We cannot halt the use of water; everything we do is directly linked to it. We need constant reminders that only 1% is drinkable and that many millions don’t have the luxury of clean water. The potential of water wars in the developing world is very real. The prospect of severe rationing in the developed nations is increasingly likely.

It is equally obvious that we have the technology and the wherewithal to find solutions. One of our greatest attributes as human beings is devising solutions to extremely difficult problems. We are inexhaustible in our ingenuity.

One solution comes from a surprising source, Unilever, one of the world’s giant’s in chemical production. In Iowa State, they are paying soybean farmers 10c a bushel to adopt sustainable water practices. We should all cheer Unilever so where they lead others will follow.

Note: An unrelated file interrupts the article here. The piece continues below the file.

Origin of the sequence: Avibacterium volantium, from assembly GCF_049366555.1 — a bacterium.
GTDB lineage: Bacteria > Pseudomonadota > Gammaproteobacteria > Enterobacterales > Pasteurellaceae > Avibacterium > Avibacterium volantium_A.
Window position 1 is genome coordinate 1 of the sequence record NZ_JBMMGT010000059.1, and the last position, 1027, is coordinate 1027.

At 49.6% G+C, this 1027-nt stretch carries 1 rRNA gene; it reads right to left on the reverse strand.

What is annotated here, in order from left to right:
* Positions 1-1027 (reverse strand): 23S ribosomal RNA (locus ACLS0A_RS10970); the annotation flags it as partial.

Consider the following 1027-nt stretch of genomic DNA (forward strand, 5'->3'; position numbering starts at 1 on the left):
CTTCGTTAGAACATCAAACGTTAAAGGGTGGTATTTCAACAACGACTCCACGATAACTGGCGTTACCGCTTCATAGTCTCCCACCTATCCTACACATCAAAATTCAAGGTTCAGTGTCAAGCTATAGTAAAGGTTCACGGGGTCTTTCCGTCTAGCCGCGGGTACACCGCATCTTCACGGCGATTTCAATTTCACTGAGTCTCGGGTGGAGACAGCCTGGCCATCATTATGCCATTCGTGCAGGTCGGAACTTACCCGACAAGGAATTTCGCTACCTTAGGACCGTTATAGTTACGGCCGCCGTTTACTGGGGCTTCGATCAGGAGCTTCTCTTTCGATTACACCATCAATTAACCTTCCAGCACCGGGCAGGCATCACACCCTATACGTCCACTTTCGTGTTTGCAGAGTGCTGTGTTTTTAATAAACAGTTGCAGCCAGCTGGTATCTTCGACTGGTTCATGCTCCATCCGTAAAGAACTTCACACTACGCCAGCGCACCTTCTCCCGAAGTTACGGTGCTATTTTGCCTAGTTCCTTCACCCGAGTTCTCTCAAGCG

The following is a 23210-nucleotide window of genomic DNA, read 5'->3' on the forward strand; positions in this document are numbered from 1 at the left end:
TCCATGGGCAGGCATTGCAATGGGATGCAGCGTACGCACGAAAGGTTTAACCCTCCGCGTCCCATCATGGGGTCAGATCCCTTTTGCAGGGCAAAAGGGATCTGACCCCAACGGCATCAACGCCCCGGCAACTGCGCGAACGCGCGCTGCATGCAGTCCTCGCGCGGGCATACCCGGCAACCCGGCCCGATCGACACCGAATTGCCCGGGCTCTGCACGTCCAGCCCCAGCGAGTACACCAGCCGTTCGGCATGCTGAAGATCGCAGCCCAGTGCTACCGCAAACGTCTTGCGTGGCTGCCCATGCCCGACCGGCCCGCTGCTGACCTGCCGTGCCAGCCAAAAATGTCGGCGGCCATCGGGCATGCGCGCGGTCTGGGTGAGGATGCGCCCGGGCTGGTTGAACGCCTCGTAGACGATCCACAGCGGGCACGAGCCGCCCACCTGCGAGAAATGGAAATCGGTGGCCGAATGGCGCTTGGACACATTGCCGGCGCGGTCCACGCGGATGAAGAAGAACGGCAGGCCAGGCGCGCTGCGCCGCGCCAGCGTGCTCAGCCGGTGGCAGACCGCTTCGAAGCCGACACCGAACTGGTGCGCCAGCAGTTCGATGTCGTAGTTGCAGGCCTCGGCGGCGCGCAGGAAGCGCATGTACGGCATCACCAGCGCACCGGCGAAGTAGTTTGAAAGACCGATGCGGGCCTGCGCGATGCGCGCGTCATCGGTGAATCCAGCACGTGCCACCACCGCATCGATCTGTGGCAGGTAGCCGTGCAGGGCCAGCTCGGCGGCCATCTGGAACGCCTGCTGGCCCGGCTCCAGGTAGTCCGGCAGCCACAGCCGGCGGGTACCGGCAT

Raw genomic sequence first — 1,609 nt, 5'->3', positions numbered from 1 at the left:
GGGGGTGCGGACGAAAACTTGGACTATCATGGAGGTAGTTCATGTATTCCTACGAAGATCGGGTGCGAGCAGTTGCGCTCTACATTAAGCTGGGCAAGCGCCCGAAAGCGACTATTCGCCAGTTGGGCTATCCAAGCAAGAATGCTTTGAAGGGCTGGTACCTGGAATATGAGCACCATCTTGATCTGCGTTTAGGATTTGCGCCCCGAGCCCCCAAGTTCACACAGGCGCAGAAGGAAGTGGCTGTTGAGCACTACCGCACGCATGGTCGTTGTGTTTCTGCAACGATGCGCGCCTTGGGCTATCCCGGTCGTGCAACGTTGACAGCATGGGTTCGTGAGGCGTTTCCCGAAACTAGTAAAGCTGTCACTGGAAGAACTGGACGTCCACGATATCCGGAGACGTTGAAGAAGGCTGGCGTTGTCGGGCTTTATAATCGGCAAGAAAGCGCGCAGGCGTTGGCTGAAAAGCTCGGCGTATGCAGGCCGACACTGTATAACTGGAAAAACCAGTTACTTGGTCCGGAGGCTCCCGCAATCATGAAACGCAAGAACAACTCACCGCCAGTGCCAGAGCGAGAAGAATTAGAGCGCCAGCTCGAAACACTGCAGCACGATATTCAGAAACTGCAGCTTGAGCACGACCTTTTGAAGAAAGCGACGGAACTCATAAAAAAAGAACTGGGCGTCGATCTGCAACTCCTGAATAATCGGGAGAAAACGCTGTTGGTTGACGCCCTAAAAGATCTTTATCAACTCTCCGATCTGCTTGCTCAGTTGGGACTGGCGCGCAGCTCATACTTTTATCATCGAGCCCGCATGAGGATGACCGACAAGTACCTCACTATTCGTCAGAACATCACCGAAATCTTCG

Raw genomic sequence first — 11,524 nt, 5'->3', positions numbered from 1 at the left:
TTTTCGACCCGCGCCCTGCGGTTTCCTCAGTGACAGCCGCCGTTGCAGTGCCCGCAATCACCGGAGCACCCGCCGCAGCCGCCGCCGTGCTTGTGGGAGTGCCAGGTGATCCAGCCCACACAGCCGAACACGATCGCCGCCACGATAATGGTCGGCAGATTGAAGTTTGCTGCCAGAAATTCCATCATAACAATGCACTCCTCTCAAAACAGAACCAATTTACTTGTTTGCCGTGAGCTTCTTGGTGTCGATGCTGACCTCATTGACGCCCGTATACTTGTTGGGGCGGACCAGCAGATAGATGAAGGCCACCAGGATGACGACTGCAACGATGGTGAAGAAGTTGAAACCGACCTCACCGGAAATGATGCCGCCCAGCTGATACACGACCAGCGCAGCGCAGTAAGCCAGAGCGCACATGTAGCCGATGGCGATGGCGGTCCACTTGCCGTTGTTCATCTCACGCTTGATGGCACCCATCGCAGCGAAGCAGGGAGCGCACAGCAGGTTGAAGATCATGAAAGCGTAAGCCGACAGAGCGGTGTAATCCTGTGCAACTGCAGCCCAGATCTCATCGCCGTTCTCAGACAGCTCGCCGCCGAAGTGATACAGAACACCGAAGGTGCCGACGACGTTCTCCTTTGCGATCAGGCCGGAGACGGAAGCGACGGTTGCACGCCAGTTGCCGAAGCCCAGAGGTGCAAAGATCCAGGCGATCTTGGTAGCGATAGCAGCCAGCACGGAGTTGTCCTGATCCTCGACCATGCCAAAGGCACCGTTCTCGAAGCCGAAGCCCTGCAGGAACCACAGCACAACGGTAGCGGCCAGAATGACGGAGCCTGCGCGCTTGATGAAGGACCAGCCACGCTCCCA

The second enterprising solution is the use of solar power to distil water by nearly boiling it. Bedouins’ in the town of Dahab use a system called AquaDania’s WaterStiller which has proven five (5) times more efficient than other methods. (Wikipedia.org. as above).

These are practical initiatives which highlight the ingenuity of people. Finding a political solution will prove much too difficult in a liberal landscape. Politics is a blinding force; it strips the brain of the means to think beyond its narrow confines. Power and greed come to the fore and side-line any ethical approach. Thus the libertarians will sit back, enjoy a drink, toss a few coins in a charity box and turn a blind eye to the death and sheer hell of people struggling to survive.